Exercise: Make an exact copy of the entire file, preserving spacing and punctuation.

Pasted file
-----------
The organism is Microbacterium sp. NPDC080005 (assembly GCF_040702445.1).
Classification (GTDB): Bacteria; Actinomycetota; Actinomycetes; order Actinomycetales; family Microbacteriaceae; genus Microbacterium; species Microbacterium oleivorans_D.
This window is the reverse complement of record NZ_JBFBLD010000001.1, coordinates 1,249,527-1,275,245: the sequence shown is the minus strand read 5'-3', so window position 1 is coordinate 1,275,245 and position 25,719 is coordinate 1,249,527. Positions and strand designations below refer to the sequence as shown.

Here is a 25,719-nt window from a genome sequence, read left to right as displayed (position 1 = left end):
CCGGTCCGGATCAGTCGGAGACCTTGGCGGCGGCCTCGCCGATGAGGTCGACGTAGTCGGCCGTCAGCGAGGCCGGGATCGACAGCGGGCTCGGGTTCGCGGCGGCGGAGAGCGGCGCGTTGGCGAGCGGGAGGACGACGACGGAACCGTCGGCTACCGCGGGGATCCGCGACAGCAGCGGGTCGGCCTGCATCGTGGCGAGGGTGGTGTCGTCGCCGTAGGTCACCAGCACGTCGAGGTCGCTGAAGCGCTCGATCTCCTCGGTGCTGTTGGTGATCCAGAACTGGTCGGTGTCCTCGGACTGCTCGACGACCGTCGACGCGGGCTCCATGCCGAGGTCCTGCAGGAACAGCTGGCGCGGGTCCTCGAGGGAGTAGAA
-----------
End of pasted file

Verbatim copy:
The organism is Microbacterium sp. NPDC080005 (assembly GCF_040702445.1).
Classification (GTDB): Bacteria; Actinomycetota; Actinomycetes; order Actinomycetales; family Microbacteriaceae; genus Microbacterium; species Microbacterium oleivorans_D.
This window is the reverse complement of record NZ_JBFBLD010000001.1, coordinates 1,249,527-1,275,245: the sequence shown is the minus strand read 5'-3', so window position 1 is coordinate 1,275,245 and position 25,719 is coordinate 1,249,527. Positions and strand designations below refer to the sequence as shown.

Here is a 25,719-nt window from a genome sequence, read left to right as displayed (position 1 = left end):
CCGGTCCGGATCAGTCGGAGACCTTGGCGGCGGCCTCGCCGATGAGGTCGACGTAGTCGGCCGTCAGCGAGGCCGGGATCGACAGCGGGCTCGGGTTCGCGGCGGCGGAGAGCGGCGCGTTGGCGAGCGGGAGGACGACGACGGAACCGTCGGCTACCGCGGGGATCCGCGACAGCAGCGGGTCGGCCTGCATCGTGGCGAGGGTGGTGTCGTCGCCGTAGGTCACCAGCACGTCGAGGTCGCTGAAGCGCTCGATCTCCTCGGTGCTGTTGGTGATCCAGAACTGGTCGGTGTCCTCGGACTGCTCGACGACCGTCGACGCGGGCTCCATGCCGAGGTCCTGCAGGAACAGCTGGCGCGGGTCCTCGAGGGAGTAGAA